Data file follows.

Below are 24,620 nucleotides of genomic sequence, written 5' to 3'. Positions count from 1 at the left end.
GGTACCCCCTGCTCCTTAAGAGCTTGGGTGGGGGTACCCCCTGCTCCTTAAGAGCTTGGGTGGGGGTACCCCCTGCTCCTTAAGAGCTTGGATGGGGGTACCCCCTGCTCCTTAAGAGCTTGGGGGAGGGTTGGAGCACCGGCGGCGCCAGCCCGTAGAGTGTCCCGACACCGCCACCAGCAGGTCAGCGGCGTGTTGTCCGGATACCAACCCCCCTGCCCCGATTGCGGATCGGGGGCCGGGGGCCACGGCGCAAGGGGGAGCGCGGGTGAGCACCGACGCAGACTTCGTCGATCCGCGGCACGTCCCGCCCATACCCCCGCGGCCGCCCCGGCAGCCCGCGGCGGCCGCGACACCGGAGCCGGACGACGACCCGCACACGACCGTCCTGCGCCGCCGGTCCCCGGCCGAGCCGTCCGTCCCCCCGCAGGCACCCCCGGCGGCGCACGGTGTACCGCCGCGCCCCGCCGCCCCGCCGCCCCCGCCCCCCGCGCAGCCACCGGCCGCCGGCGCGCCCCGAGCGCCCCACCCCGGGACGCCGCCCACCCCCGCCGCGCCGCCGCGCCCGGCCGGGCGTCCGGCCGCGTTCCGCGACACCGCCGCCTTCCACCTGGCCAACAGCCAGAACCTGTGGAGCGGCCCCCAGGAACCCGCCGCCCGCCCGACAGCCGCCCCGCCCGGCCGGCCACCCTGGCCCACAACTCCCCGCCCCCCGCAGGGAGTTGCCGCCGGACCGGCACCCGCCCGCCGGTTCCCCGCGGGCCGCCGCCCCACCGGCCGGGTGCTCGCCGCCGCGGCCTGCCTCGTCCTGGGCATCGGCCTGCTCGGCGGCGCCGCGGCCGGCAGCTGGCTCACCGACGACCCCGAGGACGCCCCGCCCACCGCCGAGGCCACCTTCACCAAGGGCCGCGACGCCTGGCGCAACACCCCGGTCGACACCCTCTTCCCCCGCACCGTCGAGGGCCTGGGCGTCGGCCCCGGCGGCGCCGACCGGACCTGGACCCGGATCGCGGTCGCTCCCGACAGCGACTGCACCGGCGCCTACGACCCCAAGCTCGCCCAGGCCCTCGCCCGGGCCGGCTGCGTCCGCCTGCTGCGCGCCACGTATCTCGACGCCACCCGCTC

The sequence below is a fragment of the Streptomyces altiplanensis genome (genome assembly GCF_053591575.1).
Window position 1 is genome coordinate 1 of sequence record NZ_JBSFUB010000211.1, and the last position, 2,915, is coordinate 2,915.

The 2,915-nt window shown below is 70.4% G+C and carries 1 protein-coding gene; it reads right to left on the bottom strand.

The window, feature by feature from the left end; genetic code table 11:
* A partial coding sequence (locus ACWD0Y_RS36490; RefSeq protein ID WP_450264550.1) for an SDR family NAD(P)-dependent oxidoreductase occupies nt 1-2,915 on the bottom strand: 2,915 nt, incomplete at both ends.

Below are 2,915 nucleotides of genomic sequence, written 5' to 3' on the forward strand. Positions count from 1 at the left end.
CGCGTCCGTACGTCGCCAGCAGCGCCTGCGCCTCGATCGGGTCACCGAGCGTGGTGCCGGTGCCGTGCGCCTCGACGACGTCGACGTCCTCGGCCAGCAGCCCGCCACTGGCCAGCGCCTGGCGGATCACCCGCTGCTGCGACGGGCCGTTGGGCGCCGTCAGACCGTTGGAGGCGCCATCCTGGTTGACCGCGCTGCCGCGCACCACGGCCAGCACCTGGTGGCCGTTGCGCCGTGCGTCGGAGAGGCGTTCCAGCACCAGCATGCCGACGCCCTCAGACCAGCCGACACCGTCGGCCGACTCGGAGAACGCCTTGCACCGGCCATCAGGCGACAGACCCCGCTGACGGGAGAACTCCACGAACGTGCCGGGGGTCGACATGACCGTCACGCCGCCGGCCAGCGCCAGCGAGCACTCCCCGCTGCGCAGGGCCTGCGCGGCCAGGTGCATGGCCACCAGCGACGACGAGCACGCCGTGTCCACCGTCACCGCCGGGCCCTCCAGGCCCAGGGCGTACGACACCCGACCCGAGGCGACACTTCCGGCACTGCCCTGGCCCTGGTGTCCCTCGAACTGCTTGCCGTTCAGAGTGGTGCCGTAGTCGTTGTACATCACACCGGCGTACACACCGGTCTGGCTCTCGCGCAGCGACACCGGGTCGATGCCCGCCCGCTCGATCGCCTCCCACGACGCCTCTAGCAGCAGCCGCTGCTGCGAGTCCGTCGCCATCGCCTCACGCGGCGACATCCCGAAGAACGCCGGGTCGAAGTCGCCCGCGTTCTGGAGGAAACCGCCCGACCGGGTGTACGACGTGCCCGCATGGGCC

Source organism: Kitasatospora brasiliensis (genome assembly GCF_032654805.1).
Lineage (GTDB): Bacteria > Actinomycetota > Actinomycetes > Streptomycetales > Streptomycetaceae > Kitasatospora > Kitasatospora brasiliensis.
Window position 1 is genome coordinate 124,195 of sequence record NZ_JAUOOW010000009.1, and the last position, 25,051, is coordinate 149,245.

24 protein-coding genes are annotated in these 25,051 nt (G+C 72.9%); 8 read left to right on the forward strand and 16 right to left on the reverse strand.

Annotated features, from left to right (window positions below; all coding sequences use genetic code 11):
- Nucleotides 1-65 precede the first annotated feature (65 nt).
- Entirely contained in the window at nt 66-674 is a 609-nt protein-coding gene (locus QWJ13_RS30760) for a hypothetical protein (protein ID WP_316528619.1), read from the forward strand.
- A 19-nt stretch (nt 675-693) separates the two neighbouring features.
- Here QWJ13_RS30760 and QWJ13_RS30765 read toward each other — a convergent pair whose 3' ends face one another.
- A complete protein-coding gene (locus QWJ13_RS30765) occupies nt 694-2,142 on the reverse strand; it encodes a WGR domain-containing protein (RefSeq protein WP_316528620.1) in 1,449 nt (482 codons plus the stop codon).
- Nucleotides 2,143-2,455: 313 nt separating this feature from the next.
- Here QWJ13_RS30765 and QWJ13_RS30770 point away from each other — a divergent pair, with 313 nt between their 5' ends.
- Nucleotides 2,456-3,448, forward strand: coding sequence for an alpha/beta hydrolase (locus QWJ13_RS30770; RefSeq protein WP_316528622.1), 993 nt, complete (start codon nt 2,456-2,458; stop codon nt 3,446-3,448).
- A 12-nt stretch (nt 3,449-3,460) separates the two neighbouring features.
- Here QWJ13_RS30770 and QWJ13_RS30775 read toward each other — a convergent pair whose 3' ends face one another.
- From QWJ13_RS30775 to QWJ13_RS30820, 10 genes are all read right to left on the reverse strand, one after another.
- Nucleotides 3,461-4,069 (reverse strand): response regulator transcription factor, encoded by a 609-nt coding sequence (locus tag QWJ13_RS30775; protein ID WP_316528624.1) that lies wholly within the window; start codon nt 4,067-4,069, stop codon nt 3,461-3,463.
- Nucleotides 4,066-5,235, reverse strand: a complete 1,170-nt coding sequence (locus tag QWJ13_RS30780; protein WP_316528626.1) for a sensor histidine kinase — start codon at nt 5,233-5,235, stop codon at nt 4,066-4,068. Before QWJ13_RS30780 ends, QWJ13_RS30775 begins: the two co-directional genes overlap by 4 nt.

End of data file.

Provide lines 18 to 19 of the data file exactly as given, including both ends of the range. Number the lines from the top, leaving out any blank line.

- Here QWJ13_RS30760 and QWJ13_RS30765 read toward each other — a convergent pair whose 3' ends face one another.
- A complete protein-coding gene (locus QWJ13_RS30765) occupies nt 694-2,142 on the reverse strand; it encodes a WGR domain-containing protein (RefSeq protein WP_316528620.1) in 1,449 nt (482 codons plus the stop codon).